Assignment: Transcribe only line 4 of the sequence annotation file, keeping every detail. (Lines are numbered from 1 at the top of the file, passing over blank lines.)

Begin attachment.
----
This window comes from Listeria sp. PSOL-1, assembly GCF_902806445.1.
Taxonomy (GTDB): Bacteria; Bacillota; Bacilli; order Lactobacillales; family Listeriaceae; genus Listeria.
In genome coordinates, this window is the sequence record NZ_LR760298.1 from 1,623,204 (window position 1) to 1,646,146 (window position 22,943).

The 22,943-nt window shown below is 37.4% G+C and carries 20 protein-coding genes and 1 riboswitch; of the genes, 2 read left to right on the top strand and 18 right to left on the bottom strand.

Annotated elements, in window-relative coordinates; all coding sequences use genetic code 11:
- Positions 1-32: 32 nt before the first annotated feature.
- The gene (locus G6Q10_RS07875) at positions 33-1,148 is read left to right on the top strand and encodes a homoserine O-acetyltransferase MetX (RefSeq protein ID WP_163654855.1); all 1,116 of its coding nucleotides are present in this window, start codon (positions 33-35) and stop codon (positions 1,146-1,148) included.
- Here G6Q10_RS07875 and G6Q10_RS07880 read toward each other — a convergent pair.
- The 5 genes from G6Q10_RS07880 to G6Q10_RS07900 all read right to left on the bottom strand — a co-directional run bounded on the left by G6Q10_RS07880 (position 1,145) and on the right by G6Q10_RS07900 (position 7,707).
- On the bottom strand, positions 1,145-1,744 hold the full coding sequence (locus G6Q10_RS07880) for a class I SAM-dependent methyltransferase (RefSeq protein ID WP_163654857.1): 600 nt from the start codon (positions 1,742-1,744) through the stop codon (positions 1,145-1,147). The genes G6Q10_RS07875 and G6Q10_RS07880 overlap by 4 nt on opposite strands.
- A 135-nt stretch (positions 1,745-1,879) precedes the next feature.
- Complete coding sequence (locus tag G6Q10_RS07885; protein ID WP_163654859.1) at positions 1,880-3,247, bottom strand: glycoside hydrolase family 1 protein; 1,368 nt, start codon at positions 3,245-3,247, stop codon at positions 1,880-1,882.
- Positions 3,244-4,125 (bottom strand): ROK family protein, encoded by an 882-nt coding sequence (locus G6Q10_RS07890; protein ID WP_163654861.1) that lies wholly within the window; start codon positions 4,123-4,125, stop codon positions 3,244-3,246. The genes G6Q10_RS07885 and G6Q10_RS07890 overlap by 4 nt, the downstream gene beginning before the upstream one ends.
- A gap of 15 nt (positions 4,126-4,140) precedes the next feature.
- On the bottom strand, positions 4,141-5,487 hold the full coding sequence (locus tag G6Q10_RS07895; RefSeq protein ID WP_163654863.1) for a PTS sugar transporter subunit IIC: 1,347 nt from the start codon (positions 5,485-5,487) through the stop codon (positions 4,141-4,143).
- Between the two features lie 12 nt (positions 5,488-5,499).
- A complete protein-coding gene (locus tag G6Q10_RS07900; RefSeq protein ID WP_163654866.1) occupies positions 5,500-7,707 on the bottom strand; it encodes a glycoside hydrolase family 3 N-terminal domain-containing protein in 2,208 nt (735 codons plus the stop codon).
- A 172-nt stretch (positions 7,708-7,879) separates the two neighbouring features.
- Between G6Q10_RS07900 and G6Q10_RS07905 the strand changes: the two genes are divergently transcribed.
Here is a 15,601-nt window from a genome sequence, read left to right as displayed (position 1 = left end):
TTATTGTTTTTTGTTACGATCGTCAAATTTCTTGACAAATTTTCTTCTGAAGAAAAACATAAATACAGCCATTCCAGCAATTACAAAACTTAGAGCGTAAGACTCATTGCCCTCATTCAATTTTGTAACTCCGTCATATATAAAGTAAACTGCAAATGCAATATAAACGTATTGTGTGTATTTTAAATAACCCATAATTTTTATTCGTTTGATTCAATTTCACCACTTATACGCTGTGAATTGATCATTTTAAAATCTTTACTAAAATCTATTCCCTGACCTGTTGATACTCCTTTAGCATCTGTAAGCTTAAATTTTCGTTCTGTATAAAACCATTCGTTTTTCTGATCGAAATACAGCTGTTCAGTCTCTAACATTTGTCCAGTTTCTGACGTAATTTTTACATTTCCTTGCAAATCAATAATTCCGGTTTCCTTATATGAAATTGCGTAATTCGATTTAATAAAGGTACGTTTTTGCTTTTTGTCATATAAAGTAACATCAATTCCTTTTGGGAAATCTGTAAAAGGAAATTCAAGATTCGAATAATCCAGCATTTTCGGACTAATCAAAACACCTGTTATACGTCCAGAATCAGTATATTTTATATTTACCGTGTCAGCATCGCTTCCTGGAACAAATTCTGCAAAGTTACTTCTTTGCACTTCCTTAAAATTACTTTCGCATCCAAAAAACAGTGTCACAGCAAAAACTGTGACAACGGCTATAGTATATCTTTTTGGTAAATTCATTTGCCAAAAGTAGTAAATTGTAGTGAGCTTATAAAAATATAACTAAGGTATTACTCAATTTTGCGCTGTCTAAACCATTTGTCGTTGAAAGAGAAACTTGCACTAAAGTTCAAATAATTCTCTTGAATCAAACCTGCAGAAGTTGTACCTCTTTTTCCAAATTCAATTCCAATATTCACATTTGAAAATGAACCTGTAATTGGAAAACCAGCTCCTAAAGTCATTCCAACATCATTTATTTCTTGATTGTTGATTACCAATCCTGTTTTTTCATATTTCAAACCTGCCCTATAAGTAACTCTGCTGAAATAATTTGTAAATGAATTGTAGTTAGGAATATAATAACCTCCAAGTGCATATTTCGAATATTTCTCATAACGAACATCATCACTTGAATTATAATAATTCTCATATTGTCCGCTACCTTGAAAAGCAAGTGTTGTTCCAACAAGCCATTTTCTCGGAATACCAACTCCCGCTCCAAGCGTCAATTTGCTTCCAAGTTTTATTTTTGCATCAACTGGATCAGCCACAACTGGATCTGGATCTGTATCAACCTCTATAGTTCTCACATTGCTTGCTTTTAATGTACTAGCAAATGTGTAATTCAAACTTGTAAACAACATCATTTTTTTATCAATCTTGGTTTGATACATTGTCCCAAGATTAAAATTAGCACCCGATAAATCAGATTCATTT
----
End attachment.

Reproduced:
The 22,943-nt window shown below is 37.4% G+C and carries 20 protein-coding genes and 1 riboswitch; of the genes, 2 read left to right on the top strand and 18 right to left on the bottom strand.